"It’s progressed from $5bn to sequence one genome in 2001 to roughly $1000 to $5000 to sequence that genome now. And we’re anticipating it will cost less than $1000 to sequence a human genome and take less than a week within a year or two," he explains.

"It’s progressed from $5bn to sequence one genome in 2001 to roughly $1000 to $5000 to sequence that genome now."

"The amount of information coming down the pike is just huge, and there is a huge need to bring healthcare professionals, not only the ones that are training now but the ones that are already out there, up to speed on pharmacogenetics and pharmacogenomics."

Education: essential to optimise the potential of pharmacogenomics

This is precisely why Brazeau and Cheek decided to team up with genetics advanced practice nurse Dale Halsey Lea and pharmacy professor Gayle Brazeau to put together Mastering Pharmacogenomics. "Frances Collins here in the US, who played a huge role in the Human Genome Project, has correctly noted that one of the major limitations and challenges to the application of genomics to medicine is educating healthcare professionals," Brazeau notes.

The book is an attempt to start to address this. As a practical guide to pharmacogenomics for nurses, the largest profession worldwide that deals with patients, it both describes the inner workings of pharmacogenomics and focuses in on what the field means for nurses as they work with patients in the real world, administering drugs. "We put our minds together and asked ourselves, what would a clinical bedside nurse need to know about mixing the pharmaco and genomic components? What can it do for them and, more importantly, what can it do for their patients?" Cheek explains.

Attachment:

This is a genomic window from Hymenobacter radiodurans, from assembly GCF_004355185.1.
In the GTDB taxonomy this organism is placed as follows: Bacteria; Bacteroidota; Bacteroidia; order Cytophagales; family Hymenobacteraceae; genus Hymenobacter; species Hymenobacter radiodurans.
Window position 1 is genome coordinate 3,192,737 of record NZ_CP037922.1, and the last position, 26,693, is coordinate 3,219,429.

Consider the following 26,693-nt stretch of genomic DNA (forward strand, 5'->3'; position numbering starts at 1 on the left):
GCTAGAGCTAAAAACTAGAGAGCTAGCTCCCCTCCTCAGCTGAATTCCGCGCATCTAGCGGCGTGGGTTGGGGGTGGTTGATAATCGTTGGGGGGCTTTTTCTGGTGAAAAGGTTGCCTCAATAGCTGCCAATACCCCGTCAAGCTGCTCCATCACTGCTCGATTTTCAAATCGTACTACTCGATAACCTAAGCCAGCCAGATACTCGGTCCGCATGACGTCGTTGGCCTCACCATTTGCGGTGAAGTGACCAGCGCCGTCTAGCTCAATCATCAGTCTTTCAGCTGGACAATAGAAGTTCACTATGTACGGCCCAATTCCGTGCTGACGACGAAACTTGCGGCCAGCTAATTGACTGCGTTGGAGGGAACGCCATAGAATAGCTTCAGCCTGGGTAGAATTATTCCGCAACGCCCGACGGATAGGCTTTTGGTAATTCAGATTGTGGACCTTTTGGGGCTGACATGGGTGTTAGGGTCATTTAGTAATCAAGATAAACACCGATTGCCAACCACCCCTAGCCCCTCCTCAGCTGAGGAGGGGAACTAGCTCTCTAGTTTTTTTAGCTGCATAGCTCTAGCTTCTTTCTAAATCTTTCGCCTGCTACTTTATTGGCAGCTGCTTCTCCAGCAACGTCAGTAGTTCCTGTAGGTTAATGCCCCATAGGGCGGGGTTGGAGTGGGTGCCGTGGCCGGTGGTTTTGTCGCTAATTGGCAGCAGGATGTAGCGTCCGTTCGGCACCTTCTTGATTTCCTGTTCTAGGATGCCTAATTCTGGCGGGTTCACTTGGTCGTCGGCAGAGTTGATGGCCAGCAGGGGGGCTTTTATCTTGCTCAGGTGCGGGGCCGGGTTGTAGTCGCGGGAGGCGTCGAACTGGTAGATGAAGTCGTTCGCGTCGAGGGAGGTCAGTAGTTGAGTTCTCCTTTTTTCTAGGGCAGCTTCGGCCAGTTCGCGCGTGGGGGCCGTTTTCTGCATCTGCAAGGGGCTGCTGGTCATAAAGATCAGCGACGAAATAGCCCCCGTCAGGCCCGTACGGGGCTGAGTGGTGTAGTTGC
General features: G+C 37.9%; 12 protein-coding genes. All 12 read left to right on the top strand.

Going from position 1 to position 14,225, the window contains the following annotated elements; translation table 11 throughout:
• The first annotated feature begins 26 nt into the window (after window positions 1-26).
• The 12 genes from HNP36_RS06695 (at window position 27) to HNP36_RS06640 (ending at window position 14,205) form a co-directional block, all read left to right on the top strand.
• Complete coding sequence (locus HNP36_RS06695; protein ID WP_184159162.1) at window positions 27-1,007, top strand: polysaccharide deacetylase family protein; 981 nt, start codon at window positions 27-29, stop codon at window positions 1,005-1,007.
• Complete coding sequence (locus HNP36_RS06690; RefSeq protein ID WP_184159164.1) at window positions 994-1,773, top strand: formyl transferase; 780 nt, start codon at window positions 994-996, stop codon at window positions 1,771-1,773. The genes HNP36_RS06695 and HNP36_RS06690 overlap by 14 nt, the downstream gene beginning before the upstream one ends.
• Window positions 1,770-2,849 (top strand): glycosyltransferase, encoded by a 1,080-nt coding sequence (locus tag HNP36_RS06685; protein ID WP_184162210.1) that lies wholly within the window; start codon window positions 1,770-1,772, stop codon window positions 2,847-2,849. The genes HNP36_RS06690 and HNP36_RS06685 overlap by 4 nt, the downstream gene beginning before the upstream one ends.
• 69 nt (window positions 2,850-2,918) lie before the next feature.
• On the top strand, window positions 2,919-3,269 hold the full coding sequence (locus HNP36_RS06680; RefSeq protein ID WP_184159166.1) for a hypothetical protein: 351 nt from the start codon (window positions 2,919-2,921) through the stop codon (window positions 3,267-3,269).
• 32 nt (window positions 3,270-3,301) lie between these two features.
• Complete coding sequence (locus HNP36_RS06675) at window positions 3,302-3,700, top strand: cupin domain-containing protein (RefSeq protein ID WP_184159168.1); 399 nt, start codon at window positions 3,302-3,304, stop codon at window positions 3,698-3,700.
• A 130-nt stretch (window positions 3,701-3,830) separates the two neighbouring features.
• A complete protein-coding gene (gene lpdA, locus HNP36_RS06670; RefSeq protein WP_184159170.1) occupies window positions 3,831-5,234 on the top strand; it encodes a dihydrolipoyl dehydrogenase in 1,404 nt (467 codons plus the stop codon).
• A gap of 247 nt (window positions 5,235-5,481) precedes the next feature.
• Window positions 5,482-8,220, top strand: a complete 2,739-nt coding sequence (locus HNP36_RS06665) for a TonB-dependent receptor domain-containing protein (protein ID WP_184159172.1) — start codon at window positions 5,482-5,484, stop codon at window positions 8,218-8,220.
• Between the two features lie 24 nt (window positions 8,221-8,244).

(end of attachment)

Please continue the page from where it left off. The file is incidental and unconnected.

Mastering Pharmacogenomics, therefore, covers not only the basic principles and technologies behind pharmacogenomics and how it could help prevent many diseases and relieve the side effects of current treatments, but also looks at ethics and the importance of working together with other healthcare professionals, from social workers to pharmacists and geneticists, to optimise drug therapy and patient care, as well as, finally, looking forward to the future potential of the field.

And it’s unlikely to be the last book or course of its kind, given the huge emphasis that is being placed on precision, or personalised, medicine by governments worldwide. Take President Obama’s recent Precision Medicine Initiative, one of the few items in this year’s State of the Union address to garner bipartisan support.

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"It’s a classic example," says Brazeau. "It’s all about using the technologies that are now available to use, that no one dreamed we would have ten years ago, to begin to individualise, personalise or become much more precise about treating diseases."

As the field develops further, education in the form of publications such as this will only become more important, believes Brazeau.

‘There is a huge effort underway to individualise medicine and direct new therapeutic options at the underlying cause rather than simply treating the symptoms, but it’s going to require that our healthcare professionals are educated in these terminologies and technologies before it can be widely disseminated and we can truly take advantage of all that’s coming down the pike," he concludes.